The new approaches will incorporate highly personalized add campaigns that revolve around products that have been thoroughly market tested and deemed appropriate by these highly sophisticated marketing research processes. The marketing information should therefore send the right message at the right time to the right customer. Marketing campaigns of the future should be projects that ensure optimal return on investments. "The central tenet of strategic market planning for places is that, in spite of powerful external and internal forces that buffet almost all places, they have within their collective resources and people the capacity to improve their relative competitive position. Competition for place advantages in the new world economy will only increase in scope and sophistication. A strategic market planning perspective provides places with the marketing tools and opportunities to rise to that challenge." (Kotler, Haider, & Rein, 1993)

The trend in the bottling industry begins with a detailed business analysis and planning session. From this, companies can create extensive customer, product, and geographical analyses which empower organizations and help them develop and refine future marketing and sales strategies. The industry also requires a company to have detailed customer analysis that include in-depth customer profiles that can be used to understand customers, consumer preferences, buying behaviors, cost, revenue, and of course profitability. The global economy has created a need to integrate that customer information that has been extracted from multiple external and internal sources so that organizations can identify and capitalize on trends. This helps establish more successful marketing and sales efforts from the highest yielding market segments.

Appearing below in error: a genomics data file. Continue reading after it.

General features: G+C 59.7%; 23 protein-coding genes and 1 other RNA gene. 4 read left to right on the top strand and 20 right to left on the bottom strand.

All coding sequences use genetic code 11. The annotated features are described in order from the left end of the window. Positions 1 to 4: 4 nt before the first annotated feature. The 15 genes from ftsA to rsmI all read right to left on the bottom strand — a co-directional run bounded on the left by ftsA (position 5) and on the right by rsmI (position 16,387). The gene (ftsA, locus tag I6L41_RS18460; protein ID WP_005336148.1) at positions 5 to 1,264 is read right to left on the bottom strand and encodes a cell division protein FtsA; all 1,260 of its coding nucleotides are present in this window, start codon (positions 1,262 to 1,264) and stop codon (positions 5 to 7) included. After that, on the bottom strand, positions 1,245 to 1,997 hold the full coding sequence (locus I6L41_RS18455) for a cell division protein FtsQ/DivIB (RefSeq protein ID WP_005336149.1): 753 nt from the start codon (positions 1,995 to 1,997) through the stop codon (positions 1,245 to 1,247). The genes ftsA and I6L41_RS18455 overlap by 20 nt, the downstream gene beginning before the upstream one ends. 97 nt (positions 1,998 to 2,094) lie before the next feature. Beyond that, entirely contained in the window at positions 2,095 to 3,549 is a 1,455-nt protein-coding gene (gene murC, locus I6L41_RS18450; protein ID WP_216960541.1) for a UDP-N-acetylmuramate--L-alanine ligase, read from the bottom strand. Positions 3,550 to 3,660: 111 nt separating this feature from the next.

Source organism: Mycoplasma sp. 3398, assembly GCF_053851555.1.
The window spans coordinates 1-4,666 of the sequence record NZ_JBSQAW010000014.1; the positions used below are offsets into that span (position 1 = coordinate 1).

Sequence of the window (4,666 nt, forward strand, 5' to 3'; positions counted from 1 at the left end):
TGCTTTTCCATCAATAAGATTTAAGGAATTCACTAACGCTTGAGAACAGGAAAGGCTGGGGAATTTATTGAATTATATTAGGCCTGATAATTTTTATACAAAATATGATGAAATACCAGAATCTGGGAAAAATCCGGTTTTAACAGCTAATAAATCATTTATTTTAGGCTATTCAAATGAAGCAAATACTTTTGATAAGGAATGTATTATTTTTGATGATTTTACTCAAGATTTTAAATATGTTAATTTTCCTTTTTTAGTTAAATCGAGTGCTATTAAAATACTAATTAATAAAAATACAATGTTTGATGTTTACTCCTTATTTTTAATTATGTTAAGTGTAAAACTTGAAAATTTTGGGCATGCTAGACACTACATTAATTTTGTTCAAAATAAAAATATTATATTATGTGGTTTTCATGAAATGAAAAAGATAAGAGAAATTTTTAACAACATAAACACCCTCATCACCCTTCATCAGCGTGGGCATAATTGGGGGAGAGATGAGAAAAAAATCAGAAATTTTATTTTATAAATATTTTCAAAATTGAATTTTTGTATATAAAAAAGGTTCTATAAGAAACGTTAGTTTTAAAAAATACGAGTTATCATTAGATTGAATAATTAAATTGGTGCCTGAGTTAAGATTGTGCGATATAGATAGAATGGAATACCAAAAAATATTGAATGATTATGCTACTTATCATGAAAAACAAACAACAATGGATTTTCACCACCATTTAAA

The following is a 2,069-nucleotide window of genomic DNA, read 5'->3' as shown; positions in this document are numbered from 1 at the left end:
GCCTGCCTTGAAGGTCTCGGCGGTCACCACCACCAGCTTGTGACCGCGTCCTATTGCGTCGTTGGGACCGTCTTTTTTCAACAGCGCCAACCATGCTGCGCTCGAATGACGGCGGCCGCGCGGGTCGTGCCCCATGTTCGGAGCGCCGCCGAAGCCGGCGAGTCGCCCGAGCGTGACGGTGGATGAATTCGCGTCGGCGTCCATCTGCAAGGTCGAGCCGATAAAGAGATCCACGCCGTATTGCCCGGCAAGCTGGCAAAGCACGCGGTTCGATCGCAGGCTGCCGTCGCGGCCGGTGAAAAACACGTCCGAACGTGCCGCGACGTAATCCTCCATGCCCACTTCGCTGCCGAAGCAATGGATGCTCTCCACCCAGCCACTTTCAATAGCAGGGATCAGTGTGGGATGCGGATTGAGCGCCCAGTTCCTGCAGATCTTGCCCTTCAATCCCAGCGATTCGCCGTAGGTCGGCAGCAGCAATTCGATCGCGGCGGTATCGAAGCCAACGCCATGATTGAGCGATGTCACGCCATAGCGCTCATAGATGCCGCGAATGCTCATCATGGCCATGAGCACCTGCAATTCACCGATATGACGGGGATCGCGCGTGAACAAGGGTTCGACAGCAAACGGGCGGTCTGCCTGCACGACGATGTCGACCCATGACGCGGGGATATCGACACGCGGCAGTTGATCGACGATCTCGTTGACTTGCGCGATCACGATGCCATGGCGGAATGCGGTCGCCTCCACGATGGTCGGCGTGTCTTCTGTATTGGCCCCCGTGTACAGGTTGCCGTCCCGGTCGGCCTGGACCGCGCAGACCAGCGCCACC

The new economy creates a demand on the industry to use measurement and reporting functions efficiently. Bottlers of the new generation will have to understand their own position as well as the consumer's and the competition. This type of data analysis can only be obtained through measuring, monitoring and tracking the various statistical data in terms of response rate, revenues, return on investment and quality fro consumers and competitors alike. Bottlers must therefore fully understand the competition in the sense of sales trends, product performance, and marketing campaign effectiveness.